• The pool can be spent at up to the 3,000 Max Burst Rate per second
  • Deliver within 10% of their baseline performance 99% of a given year.

  • Volumes >= 1,000 don’t use burst as they have higher base performance
  • 214 GB is the minimum size for maximum throughput
    • 214 x 3 = 642 IOPS
    • 642 IOPS x 256KB Blocks = 160 MB/s
  • 3,334 GB is the minimum size for maximum IOPS 3 x 3,334 = 10,000 IOPS
Burst duration = Credit Balance / (Burst IOPS - 3x(Volume size in GiB))

io1 volumes

  • Can be 4GiB to 16 TiB
  • Maximum IOPS is 20,000
    • The maximum ratio of provisioned IOPS to requested volume size (in GiB) is 50:1. For example, a 100 GiB volume can be provisioned with up to 5,000 IOPS.
  • Throughput limit is 320 MiB/s
  • Deliver within 10% of their provisioned performance 99.9% of a given year.
  • For the best per-I/O latency experience, we recommend that you provision an IOPS-to-GiB ratio greater than 2:1. For example, a 2,000 IOPS volume should be smaller than 1,000 GiB.

st1 volumes

  • Low cost magnetic storage that defines performance in terms of throughput rather than IOPS
  • Can be 500 MiB to 16 TiB
  • Useful for large sequential IO *

sc1 volumes

  • Low cost magnetic storage that defines performance in terms of throughput rather than IOPS
  • Can be 500 MiB to 16 TiB
  • Useful for large sequential IO

standard volumes

  • Previous generation volume
  • Magnetic drives suited for workloads where data is accessed infrequently and scenarios where low-cost storage for small volume sizes is important i.e. near-archival or cold workloads
  • Can be 1 GiB to 1 TiB
  • Deliver 100 IOPS on average, with burst capability up to hundreds of IOPS.
  • Variable tens of MB/s throughput
  • 2-40ms latency

EBS Optimized

  • EBS-optimized instances use an optimized configuration stack and provides additional, dedicated capacity for EBS IO.
  • Dedicated bandwidth options range from 500Mbps and 10,000Mbps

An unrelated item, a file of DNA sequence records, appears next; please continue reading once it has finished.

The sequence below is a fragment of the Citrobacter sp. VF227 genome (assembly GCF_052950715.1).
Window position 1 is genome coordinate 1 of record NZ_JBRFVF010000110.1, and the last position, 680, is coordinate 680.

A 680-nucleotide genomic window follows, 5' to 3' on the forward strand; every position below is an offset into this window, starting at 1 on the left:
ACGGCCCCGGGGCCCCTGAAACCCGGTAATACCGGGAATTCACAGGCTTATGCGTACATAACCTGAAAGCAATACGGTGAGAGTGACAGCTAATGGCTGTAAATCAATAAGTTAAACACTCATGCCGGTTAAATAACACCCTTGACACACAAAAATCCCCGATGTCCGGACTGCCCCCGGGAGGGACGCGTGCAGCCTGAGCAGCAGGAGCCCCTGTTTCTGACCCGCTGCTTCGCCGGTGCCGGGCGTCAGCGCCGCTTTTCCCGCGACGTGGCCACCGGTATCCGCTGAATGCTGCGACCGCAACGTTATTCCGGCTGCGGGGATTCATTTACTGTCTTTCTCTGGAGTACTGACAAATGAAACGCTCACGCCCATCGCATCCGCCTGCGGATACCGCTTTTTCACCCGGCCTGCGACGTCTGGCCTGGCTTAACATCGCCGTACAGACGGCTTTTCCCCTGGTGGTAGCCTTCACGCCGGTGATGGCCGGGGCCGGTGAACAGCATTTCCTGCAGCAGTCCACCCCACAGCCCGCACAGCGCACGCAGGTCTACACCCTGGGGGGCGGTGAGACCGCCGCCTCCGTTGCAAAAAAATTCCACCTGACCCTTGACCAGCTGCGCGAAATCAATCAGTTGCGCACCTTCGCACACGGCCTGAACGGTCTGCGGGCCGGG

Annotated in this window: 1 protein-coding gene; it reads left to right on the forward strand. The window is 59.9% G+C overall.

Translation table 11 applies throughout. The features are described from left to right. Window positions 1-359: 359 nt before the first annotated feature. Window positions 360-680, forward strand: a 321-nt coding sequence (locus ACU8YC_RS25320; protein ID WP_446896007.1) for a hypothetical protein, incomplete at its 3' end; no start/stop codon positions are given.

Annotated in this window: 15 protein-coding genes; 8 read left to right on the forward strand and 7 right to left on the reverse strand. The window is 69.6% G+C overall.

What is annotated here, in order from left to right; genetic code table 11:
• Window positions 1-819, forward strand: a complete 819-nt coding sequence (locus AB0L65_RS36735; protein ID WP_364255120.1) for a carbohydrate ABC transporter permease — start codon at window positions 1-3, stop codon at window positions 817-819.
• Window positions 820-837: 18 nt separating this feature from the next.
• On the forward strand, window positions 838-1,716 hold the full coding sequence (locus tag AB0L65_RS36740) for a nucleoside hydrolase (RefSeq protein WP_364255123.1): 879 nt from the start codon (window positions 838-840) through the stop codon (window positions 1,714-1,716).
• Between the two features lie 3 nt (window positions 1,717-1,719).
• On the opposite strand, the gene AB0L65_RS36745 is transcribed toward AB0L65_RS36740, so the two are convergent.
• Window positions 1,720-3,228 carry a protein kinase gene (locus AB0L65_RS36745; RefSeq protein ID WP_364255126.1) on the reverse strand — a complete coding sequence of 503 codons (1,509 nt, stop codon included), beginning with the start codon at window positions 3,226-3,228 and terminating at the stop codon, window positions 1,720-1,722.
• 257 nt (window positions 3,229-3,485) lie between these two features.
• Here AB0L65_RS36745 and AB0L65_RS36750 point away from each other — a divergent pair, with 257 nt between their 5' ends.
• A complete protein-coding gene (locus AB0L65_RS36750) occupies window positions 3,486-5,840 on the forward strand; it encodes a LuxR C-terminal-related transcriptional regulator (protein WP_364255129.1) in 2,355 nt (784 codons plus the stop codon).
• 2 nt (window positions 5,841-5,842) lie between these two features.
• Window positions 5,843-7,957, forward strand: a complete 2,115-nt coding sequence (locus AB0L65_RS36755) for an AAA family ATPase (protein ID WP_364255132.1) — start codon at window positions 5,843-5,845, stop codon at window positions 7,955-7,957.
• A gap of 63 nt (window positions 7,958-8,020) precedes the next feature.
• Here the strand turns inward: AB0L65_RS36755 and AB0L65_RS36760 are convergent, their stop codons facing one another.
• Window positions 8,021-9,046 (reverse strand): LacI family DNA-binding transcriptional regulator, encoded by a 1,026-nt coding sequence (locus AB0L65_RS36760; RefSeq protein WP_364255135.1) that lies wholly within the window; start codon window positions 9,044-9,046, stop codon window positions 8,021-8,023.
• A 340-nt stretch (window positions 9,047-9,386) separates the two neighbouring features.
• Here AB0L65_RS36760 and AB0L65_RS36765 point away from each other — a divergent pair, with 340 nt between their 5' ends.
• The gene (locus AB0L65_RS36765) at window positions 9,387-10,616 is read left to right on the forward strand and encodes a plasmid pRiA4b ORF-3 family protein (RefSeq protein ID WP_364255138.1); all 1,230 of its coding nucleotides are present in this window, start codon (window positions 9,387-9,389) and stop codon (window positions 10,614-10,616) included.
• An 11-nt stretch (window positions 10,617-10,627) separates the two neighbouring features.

• Can be set at launch, or when an instance is stopped
  • m4, c4, r4 and d2 are EBS Optimized by default

EBS Encryption

  • Uses 256-bit Advanced Encryption Standard algorithms (AES-256) and an Amazon-managed key infrastructure.
  • Encryption occurs on the server that hosts the EC2 instance, providing encryption of data-in-transit from the EC2 instance to EBS storage.
  • Supported by all EBS volume types: gp2, io1, st1, sc1
  • There is no way to turn in on or off once created, instead you can apply a new encryption status when copying a snapshot
  • Uses AWS KMS and Customer Master Keys (CMK)
    • A CMK is created by default, or you can specify another one you’ve created
  • Public snapshots of encrypted volumes are not supported, but you can share an encrypted snapshot with specific accounts
  • Each encrypted volume (and its subsequent snapshots) is encrypted with a unique volume encryption key that is then encrypted with a region-specific secure master key. The volume encryption keys are used in memory on the server that hosts your EC2 instance; they are never stored on disk in plain text
  • Supported on m3, m4, t2, c3, c4, cr1, r3, r4, x1, d2, i2, g2, p2 instance types

EBS Snapshots

  • Snapshots are incremental and stored on S3
  • Use snapshots to create new volumes, increase the size of the volumes or replicate data across Availability Zones.
  • Snapshots size can probably be smaller then the volume size as the data is compressed before being saved to S3.
  • The snapshot deletion process is designed so that you only have to retain the most recent snapshot in order to restore the volume
  • Snapshots are asynchronous and are in pending state until complete
    • Having multiple snapshots in pending state at the same time can result in reduced performance
    • There is a limit of 5 pending snapshots for gp2, io1 or magnetic volumes and 1 pending snapshot for st1 and sc1 volumes
  • Snapshots are constrained to the region in which they were created.